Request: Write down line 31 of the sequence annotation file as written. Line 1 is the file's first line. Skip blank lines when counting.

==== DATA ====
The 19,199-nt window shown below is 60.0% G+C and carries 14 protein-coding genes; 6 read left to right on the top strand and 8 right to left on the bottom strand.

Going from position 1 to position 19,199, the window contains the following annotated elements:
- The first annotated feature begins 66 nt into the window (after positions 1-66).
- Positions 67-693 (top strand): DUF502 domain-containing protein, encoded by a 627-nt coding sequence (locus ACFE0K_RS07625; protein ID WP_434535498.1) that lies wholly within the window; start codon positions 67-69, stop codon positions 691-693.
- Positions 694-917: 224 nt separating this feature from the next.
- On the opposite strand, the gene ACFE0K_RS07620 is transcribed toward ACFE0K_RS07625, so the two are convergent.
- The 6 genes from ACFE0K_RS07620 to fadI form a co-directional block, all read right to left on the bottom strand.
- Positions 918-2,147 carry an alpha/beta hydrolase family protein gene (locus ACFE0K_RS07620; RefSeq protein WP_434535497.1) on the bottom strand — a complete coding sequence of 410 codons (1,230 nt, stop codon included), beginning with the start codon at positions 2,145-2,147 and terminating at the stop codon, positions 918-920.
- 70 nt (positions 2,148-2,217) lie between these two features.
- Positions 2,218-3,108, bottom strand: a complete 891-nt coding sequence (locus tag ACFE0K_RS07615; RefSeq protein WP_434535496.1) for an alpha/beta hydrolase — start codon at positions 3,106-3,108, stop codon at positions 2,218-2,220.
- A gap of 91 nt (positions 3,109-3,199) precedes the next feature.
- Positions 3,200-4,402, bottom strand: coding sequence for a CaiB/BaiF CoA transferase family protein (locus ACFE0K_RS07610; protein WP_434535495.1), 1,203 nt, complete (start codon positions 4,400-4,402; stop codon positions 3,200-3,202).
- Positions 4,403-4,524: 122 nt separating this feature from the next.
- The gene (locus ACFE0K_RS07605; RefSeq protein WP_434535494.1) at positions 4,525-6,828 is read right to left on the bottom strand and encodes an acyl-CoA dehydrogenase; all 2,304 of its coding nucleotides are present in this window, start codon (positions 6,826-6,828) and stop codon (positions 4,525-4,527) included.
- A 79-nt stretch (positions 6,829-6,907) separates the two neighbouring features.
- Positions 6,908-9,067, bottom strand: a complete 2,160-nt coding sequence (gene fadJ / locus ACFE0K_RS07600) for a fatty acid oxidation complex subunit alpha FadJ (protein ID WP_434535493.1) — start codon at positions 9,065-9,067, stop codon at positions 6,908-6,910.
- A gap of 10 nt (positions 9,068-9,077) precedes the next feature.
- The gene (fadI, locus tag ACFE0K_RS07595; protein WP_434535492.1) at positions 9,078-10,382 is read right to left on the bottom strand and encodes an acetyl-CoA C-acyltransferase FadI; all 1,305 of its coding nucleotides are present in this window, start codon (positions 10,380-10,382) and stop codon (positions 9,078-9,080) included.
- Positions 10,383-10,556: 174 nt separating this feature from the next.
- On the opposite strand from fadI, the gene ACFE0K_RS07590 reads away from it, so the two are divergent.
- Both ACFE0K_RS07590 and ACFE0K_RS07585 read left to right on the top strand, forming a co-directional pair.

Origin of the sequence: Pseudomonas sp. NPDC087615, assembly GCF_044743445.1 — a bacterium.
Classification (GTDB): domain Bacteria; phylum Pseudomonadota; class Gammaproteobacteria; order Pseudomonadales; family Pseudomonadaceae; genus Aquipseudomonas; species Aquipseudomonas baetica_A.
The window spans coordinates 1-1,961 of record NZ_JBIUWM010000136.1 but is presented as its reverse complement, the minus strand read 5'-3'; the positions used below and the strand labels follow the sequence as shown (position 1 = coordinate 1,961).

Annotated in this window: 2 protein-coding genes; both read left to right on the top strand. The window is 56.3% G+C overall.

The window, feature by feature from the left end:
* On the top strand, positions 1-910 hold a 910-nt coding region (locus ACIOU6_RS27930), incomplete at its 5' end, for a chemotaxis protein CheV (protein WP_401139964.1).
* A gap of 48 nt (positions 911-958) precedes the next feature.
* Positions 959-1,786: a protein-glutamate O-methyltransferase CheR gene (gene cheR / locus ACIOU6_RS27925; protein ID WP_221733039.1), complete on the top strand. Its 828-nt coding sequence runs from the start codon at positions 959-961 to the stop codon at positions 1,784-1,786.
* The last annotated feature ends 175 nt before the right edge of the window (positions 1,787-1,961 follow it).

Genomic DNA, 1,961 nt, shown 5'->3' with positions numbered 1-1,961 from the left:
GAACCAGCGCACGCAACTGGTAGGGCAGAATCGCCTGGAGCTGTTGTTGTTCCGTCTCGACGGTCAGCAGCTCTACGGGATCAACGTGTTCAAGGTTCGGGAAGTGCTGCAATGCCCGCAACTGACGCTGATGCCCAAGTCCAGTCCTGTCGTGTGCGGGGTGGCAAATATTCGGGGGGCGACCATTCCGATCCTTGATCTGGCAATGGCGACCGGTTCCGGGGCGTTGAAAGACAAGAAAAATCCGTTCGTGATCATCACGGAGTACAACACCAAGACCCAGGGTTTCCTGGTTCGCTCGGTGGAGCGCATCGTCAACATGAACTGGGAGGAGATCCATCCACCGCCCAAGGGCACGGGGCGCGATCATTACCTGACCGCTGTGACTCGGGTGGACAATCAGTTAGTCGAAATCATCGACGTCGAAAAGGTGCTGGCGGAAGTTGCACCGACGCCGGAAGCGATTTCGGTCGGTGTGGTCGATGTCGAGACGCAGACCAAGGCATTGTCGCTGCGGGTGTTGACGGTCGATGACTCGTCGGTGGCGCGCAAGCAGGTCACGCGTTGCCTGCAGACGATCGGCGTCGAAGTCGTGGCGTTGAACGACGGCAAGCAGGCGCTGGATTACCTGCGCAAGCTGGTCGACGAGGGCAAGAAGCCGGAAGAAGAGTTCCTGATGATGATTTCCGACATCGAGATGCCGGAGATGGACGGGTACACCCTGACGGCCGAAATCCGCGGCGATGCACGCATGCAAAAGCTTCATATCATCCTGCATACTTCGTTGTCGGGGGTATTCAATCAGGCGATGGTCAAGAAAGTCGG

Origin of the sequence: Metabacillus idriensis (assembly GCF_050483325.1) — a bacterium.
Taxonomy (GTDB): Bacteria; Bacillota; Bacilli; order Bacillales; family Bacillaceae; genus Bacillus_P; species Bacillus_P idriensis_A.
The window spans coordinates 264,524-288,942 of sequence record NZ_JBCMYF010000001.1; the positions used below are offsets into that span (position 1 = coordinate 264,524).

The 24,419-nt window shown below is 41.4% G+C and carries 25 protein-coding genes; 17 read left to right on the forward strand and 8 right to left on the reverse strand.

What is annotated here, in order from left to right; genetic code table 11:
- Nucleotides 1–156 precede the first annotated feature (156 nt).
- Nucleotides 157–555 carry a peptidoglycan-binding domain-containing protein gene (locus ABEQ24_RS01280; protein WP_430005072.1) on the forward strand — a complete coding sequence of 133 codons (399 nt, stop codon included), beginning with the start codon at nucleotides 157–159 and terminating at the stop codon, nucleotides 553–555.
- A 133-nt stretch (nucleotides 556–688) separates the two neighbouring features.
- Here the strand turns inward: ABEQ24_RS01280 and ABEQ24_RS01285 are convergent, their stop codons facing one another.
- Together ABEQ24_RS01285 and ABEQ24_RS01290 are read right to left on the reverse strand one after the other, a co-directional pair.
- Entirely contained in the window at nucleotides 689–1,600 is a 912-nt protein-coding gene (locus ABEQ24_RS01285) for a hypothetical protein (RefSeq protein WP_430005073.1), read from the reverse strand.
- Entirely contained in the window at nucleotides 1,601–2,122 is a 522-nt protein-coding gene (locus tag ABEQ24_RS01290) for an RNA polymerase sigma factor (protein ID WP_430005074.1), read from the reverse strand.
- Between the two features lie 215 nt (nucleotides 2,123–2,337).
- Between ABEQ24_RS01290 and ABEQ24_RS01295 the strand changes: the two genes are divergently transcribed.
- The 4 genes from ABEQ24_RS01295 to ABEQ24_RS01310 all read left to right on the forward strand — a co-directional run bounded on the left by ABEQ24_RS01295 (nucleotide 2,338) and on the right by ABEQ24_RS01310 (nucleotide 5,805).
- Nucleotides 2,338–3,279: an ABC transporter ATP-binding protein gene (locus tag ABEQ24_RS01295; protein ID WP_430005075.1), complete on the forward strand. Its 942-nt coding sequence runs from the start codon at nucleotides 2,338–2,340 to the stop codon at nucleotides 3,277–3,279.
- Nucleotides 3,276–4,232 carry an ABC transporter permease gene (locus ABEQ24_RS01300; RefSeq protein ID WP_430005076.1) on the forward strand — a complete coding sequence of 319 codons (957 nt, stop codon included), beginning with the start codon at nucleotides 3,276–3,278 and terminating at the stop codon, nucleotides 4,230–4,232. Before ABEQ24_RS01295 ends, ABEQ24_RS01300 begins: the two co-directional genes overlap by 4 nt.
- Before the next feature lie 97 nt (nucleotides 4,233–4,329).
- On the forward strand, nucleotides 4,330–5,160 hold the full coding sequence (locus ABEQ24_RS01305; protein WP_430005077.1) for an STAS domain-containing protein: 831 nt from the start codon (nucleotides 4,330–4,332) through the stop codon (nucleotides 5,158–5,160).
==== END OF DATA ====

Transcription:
Genomic DNA, 1,961 nt, shown 5'->3' with positions numbered 1-1,961 from the left: